And as someone explained, it's a bit like the noise of a train whistling past. You get a sense of it, it's coming towards you, it's moving away and you get a sense of the speed and the direction from, in the case of a moving train, the noise.
Under some conditions it will also detect the motion of air itself when there's no moisture, when it's a rain free period, you can actually set this Doppler radar to get reflections from the dust particles in the air so you can also get a sense of what sort of air movement there is, the direction of the severe weather event that's coming towards you from, if you like, the dust particles that are also going to be picked up. And at the end of this, we'll show you one of those pictures of what this radar actually looks like.
It's still requires, of course, very, very well-trained meteorologists to interpret that data. The Doppler radars have been used in the north of Canada for the last few years now and they are already reporting that they have noticeable improvements in their warnings of severe weather events like thunderstorms. So I can't wait, let me tell you, until we get one of these sorts of Doppler radar systems in the Goulburn and Murray valleys where the thunderstorms and the hailstorms take out our crops each year. It will be a very welcome addition.
You've also, of course, got this marvellous piece of technology in Sydney as a very appropriate location. We've mentioned the Olympics but it's not just the Olympics which have made this important that we commission this Doppler radar today. The worst, or I should say, the most costly damage ever done, ever recorded from a weather event in Australia, of course, was on 14th April 1999 here in Sydney, and the miracle was that no lives were lost, but remember that incredible hailstorm that literally put football sized dents in vehicles, it took off roofs in Sydney, in fact, every tiler in Australia descended on Sydney for about 12 months to try and replace the roofs.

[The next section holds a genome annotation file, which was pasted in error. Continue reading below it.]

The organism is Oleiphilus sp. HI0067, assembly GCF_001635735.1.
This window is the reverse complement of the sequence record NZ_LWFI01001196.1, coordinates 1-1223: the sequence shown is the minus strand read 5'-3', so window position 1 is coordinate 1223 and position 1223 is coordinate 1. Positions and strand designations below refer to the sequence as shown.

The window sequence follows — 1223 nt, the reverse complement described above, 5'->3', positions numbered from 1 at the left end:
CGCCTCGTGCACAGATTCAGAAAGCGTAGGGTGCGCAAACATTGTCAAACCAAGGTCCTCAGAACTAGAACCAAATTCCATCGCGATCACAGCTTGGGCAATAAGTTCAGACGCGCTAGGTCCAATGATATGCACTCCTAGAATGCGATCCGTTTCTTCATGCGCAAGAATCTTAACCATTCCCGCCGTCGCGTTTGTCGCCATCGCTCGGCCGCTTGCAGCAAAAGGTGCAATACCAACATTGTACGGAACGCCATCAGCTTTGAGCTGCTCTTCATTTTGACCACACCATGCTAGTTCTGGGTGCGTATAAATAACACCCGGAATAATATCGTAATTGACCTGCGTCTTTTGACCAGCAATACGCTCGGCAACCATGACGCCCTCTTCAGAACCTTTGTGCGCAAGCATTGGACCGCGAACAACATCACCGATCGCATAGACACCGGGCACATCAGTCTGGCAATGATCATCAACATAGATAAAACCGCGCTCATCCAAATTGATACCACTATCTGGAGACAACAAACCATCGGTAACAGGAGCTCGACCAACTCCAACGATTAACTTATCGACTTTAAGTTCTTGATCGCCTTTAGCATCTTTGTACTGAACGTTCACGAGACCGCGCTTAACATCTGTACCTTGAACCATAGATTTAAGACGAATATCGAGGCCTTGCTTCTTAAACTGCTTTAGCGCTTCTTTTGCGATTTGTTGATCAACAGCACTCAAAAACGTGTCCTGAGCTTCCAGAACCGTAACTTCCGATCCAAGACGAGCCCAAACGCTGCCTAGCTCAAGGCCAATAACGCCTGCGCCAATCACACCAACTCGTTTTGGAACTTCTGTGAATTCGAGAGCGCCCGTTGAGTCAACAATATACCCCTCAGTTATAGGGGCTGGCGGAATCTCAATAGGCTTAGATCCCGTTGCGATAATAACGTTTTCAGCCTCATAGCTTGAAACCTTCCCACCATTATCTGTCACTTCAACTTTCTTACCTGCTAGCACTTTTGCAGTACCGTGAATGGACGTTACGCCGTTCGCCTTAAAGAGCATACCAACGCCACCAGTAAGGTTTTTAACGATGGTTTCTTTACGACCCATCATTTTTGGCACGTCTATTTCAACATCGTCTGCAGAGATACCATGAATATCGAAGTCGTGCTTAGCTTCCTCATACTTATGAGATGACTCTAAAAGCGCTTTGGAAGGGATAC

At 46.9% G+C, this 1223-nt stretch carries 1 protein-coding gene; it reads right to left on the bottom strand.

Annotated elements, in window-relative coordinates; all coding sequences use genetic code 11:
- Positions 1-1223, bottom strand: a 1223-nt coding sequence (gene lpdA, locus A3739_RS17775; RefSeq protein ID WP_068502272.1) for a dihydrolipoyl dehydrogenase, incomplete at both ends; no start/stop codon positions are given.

Sydney has a history of some very severe and extreme weather events. Now, probably if the Doppler radar had been installed before April 1999 we couldn't have given people much satisfaction in doing much about the fact they had tiled roofs, in time, but maybe in the future if such an event was happening again, at least you had time to tell about quick, get into the safest part of your house, put your car under cover. It gives us that opportunity to do that, with that extra accuracy, that extra time that could in the future indeed save lives too.
Once we've got that information, of course, from our new Kurnell site, the forecasters have, they can work out the representations, they can see where individual storms are, their intensity and where they're going to move to.
The information can be disseminated quickly to the general public via the radio and television and, of course, we rely in the Bureau of Meteorology so much on the media, and it's pleasing to see the media with us today because they are partners so often in getting this information quickly out to the public in order to save property damage and lives.
Emergency service organisations too, of course, are critical in this. They take those messages and they put the messages into action. So the Doppler radar can help us with severe warnings but, of course, the next major event in the history of Australia is the Olympics coming up in just a few weeks' time and the Bureau of Meteorology has a very significant part to play in making sure that that event goes off with as little a hitch as possible that is related to weather.